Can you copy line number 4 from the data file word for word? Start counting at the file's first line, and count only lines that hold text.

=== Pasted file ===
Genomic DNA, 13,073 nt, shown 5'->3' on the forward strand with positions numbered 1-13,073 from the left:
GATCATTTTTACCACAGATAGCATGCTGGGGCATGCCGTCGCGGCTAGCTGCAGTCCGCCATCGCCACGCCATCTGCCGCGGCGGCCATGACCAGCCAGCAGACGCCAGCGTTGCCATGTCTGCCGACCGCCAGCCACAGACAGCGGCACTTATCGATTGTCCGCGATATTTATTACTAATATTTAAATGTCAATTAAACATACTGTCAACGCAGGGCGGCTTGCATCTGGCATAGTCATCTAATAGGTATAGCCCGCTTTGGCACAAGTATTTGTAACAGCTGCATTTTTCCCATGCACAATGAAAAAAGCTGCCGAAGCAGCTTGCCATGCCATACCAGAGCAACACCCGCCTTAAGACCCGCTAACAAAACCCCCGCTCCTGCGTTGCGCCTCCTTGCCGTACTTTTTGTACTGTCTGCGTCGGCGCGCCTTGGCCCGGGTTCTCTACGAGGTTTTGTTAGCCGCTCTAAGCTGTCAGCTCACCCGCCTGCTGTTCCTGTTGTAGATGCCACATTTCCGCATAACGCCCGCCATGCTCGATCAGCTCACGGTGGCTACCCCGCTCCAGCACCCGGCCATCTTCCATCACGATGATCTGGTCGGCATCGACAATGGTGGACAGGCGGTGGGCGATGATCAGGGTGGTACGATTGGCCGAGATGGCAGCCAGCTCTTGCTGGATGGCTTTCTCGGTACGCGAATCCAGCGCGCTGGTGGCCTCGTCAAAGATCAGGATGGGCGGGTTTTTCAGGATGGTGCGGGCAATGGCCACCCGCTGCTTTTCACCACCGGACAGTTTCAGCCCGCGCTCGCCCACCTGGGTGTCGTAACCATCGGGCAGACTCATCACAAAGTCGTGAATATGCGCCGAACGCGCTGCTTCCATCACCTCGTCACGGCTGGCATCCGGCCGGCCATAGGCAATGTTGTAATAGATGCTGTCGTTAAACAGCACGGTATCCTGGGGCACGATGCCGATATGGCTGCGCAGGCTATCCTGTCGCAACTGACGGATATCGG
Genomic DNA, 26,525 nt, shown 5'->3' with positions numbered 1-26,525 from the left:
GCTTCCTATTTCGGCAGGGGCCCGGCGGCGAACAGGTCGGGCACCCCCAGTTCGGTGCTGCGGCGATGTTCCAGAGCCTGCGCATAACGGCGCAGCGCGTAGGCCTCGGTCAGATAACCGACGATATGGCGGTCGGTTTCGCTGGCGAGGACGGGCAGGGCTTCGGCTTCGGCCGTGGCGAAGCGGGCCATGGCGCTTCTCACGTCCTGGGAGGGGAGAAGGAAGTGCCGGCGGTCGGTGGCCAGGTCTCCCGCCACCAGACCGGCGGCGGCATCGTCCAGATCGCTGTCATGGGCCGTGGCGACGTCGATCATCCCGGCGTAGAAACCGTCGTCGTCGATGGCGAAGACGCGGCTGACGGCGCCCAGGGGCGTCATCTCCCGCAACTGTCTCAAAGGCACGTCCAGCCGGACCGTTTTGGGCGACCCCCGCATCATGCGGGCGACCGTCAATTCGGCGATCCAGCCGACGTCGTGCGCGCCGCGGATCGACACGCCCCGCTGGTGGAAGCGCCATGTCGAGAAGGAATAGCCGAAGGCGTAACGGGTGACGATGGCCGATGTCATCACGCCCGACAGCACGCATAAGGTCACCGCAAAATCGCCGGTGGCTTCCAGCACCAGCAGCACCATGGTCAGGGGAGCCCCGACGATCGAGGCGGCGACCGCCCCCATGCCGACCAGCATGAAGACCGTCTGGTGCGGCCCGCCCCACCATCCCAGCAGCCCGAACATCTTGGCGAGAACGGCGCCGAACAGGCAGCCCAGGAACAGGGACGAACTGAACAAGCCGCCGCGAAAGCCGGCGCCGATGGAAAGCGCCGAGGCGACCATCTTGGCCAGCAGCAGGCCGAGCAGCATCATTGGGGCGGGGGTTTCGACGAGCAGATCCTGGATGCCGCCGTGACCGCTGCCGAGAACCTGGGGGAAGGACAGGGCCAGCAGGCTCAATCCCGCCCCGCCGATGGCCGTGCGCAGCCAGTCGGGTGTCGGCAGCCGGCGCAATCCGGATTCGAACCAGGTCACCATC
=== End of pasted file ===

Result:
GCTTCCTATTTCGGCAGGGGCCCGGCGGCGAACAGGTCGGGCACCCCCAGTTCGGTGCTGCGGCGATGTTCCAGAGCCTGCGCATAACGGCGCAGCGCGTAGGCCTCGGTCAGATAACCGACGATATGGCGGTCGGTTTCGCTGGCGAGGACGGGCAGGGCTTCGGCTTCGGCCGTGGCGAAGCGGGCCATGGCGCTTCTCACGTCCTGGGAGGGGAGAAGGAAGTGCCGGCGGTCGGTGGCCAGGTCTCCCGCCACCAGACCGGCGGCGGCATCGTCCAGATCGCTGTCATGGGCCGTGGCGACGTCGATCATCCCGGCGTAGAAACCGTCGTCGTCGATGGCGAAGACGCGGCTGACGGCGCCCAGGGGCGTCATCTCCCGCAACTGTCTCAAAGGCACGTCCAGCCGGACCGTTTTGGGCGACCCCCGCATCATGCGGGCGACCGTCAATTCGGCGATCCAGCCGACGTCGTGCGCGCCGCGGATCGACACGCCCCGCTGGTGGAAGCGCCATGTCGAGAAGGAATAGCCGAAGGCGTAACGGGTGACGATGGCCGATGTCATCACGCCCGACAGCACGCATAAGGTCACCGCAAAATCGCCGGTGGCTTCCAGCACCAGCAGCACCATGGTCAGGGGAGCCCCGACGATCGAGGCGGCGACCGCCCCCATGCCGACCAGCATGAAGACCGTCTGGTGCGGCCCGCCCCACCATCCCAGCAGCCCGAACATCTTGGCGAGAACGGCGCCGAACAGGCAGCCCAGGAACAGGGACGAACTGAACAAGCCGCCGCGAAAGCCGGCGCCGATGGAAAGCGCCGAGGCGACCATCTTGGCCAGCAGCAGGCCGAGCAGCATCATTGGGGCGGGGGTTTCGACGAGCAGATCCTGGATGCCGCCGTGACCGCTGCCGAGAACCTGGGGGAAGGACAGGGCCAGCAGGCTCAATCCCGCCCCGCCGATGGCCGTGCGCAGCCAGTCGGGTGTCGGCAGCCGGCGCAATCCGGATTCGAACCAGGTCACCATC